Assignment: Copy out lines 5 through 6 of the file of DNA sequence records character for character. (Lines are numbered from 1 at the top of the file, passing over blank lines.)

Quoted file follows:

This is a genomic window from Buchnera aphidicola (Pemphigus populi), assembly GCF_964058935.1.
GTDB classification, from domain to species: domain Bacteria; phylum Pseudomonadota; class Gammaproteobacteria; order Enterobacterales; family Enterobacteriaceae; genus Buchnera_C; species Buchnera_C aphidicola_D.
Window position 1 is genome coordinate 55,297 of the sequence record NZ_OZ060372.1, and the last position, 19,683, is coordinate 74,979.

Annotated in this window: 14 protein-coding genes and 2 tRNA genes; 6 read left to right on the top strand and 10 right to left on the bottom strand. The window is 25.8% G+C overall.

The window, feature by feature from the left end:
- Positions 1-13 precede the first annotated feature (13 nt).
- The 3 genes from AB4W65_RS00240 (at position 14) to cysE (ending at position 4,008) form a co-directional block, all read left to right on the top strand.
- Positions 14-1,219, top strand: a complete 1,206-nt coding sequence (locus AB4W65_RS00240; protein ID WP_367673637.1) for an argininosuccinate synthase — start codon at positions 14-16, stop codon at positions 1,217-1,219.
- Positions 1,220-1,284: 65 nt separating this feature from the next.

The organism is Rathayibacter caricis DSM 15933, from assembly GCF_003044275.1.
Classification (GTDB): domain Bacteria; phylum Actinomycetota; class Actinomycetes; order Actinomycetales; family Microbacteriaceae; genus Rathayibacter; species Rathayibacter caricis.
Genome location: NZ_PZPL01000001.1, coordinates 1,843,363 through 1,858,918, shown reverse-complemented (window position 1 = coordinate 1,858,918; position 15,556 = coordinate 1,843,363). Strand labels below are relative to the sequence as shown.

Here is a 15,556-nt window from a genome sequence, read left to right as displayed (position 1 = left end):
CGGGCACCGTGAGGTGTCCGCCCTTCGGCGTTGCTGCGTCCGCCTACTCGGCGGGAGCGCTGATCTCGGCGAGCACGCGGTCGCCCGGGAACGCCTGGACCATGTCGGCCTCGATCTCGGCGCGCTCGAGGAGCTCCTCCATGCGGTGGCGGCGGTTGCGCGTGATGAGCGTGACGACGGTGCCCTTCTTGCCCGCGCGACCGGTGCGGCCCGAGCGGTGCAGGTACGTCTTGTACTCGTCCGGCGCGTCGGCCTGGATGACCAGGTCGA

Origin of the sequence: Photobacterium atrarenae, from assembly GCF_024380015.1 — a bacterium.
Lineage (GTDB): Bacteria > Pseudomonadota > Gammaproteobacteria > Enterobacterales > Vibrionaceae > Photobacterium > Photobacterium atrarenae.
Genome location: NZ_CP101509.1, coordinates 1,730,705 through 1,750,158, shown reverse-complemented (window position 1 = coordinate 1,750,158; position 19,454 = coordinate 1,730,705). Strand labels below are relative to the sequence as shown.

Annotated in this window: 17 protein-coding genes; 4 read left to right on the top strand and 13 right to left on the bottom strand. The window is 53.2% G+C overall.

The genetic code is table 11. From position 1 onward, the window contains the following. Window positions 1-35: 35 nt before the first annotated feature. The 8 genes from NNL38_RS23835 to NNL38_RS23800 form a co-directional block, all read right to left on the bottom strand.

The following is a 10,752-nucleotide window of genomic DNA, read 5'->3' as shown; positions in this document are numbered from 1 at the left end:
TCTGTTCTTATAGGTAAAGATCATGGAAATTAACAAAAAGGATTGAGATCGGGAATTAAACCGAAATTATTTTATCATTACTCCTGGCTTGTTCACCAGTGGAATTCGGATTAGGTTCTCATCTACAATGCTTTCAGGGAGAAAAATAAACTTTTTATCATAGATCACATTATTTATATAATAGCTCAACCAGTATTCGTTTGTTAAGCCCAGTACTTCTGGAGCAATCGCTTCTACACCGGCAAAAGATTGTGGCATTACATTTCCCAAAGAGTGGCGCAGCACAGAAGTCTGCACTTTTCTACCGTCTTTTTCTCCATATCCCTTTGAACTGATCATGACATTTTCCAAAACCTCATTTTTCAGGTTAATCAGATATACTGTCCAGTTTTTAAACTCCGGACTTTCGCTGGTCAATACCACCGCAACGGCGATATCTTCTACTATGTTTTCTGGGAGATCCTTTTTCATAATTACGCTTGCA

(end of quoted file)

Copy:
The window, feature by feature from the left end:
- Positions 1-13 precede the first annotated feature (13 nt).